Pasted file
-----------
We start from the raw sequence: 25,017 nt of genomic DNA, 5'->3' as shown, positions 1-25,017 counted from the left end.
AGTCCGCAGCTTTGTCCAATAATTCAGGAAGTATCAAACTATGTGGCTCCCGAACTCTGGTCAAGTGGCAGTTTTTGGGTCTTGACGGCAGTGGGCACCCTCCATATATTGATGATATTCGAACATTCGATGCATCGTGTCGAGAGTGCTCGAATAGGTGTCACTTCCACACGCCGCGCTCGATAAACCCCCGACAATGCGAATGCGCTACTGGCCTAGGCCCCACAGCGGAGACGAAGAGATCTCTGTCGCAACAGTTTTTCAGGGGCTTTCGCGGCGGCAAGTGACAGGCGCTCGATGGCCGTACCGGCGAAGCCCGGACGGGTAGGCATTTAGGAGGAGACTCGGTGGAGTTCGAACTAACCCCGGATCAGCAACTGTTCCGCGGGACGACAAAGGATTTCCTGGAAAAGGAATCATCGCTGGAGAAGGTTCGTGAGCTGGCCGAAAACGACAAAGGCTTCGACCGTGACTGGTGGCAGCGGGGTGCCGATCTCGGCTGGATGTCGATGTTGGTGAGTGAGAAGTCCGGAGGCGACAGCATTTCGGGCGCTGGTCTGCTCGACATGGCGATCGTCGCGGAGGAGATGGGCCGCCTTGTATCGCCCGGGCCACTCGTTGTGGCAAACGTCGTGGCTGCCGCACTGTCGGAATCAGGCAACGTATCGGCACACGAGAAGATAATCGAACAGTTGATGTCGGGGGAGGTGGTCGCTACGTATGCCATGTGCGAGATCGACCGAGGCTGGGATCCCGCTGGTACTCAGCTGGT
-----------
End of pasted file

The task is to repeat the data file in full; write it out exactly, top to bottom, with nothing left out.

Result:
We start from the raw sequence: 25,017 nt of genomic DNA, 5'->3' as shown, positions 1-25,017 counted from the left end.
AGTCCGCAGCTTTGTCCAATAATTCAGGAAGTATCAAACTATGTGGCTCCCGAACTCTGGTCAAGTGGCAGTTTTTGGGTCTTGACGGCAGTGGGCACCCTCCATATATTGATGATATTCGAACATTCGATGCATCGTGTCGAGAGTGCTCGAATAGGTGTCACTTCCACACGCCGCGCTCGATAAACCCCCGACAATGCGAATGCGCTACTGGCCTAGGCCCCACAGCGGAGACGAAGAGATCTCTGTCGCAACAGTTTTTCAGGGGCTTTCGCGGCGGCAAGTGACAGGCGCTCGATGGCCGTACCGGCGAAGCCCGGACGGGTAGGCATTTAGGAGGAGACTCGGTGGAGTTCGAACTAACCCCGGATCAGCAACTGTTCCGCGGGACGACAAAGGATTTCCTGGAAAAGGAATCATCGCTGGAGAAGGTTCGTGAGCTGGCCGAAAACGACAAAGGCTTCGACCGTGACTGGTGGCAGCGGGGTGCCGATCTCGGCTGGATGTCGATGTTGGTGAGTGAGAAGTCCGGAGGCGACAGCATTTCGGGCGCTGGTCTGCTCGACATGGCGATCGTCGCGGAGGAGATGGGCCGCCTTGTATCGCCCGGGCCACTCGTTGTGGCAAACGTCGTGGCTGCCGCACTGTCGGAATCAGGCAACGTATCGGCACACGAGAAGATAATCGAACAGTTGATGTCGGGGGAGGTGGTCGCTACGTATGCCATGTGCGAGATCGACCGAGGCTGGGATCCCGCTGGTACTCAGCTGGT